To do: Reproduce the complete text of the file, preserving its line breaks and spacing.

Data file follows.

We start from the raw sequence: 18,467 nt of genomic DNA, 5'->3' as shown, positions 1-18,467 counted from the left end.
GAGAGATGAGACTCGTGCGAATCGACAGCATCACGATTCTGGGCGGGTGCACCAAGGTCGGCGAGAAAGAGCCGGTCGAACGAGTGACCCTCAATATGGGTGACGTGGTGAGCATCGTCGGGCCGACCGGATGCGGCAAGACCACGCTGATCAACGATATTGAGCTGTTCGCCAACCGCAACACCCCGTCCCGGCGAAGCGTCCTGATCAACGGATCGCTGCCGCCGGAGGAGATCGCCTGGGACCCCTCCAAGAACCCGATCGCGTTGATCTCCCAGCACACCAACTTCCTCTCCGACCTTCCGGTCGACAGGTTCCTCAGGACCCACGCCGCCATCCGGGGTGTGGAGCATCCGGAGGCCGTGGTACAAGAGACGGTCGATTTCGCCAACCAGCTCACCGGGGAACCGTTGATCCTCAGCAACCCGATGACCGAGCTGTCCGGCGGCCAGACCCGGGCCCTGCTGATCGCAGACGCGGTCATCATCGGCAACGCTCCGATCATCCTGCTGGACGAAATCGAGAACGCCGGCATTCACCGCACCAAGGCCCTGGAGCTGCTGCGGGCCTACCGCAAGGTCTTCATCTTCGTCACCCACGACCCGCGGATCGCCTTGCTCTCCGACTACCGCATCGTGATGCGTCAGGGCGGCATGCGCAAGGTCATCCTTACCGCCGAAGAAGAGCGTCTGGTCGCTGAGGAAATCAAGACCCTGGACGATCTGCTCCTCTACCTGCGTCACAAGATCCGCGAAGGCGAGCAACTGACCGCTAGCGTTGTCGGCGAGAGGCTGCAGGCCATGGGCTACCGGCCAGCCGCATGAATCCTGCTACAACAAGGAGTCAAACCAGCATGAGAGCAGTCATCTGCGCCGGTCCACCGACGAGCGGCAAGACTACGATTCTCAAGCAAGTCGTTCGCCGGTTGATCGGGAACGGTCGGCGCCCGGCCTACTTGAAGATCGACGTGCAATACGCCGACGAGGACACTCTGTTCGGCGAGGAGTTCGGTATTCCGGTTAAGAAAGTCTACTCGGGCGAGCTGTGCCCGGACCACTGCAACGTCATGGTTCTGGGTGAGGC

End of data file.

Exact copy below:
We start from the raw sequence: 18,467 nt of genomic DNA, 5'->3' as shown, positions 1-18,467 counted from the left end.
GAGAGATGAGACTCGTGCGAATCGACAGCATCACGATTCTGGGCGGGTGCACCAAGGTCGGCGAGAAAGAGCCGGTCGAACGAGTGACCCTCAATATGGGTGACGTGGTGAGCATCGTCGGGCCGACCGGATGCGGCAAGACCACGCTGATCAACGATATTGAGCTGTTCGCCAACCGCAACACCCCGTCCCGGCGAAGCGTCCTGATCAACGGATCGCTGCCGCCGGAGGAGATCGCCTGGGACCCCTCCAAGAACCCGATCGCGTTGATCTCCCAGCACACCAACTTCCTCTCCGACCTTCCGGTCGACAGGTTCCTCAGGACCCACGCCGCCATCCGGGGTGTGGAGCATCCGGAGGCCGTGGTACAAGAGACGGTCGATTTCGCCAACCAGCTCACCGGGGAACCGTTGATCCTCAGCAACCCGATGACCGAGCTGTCCGGCGGCCAGACCCGGGCCCTGCTGATCGCAGACGCGGTCATCATCGGCAACGCTCCGATCATCCTGCTGGACGAAATCGAGAACGCCGGCATTCACCGCACCAAGGCCCTGGAGCTGCTGCGGGCCTACCGCAAGGTCTTCATCTTCGTCACCCACGACCCGCGGATCGCCTTGCTCTCCGACTACCGCATCGTGATGCGTCAGGGCGGCATGCGCAAGGTCATCCTTACCGCCGAAGAAGAGCGTCTGGTCGCTGAGGAAATCAAGACCCTGGACGATCTGCTCCTCTACCTGCGTCACAAGATCCGCGAAGGCGAGCAACTGACCGCTAGCGTTGTCGGCGAGAGGCTGCAGGCCATGGGCTACCGGCCAGCCGCATGAATCCTGCTACAACAAGGAGTCAAACCAGCATGAGAGCAGTCATCTGCGCCGGTCCACCGACGAGCGGCAAGACTACGATTCTCAAGCAAGTCGTTCGCCGGTTGATCGGGAACGGTCGGCGCCCGGCCTACTTGAAGATCGACGTGCAATACGCCGACGAGGACACTCTGTTCGGCGAGGAGTTCGGTATTCCGGTTAAGAAAGTCTACTCGGGCGAGCTGTGCCCGGACCACTGCAACGTCATGGTTCTGGGTGAGGC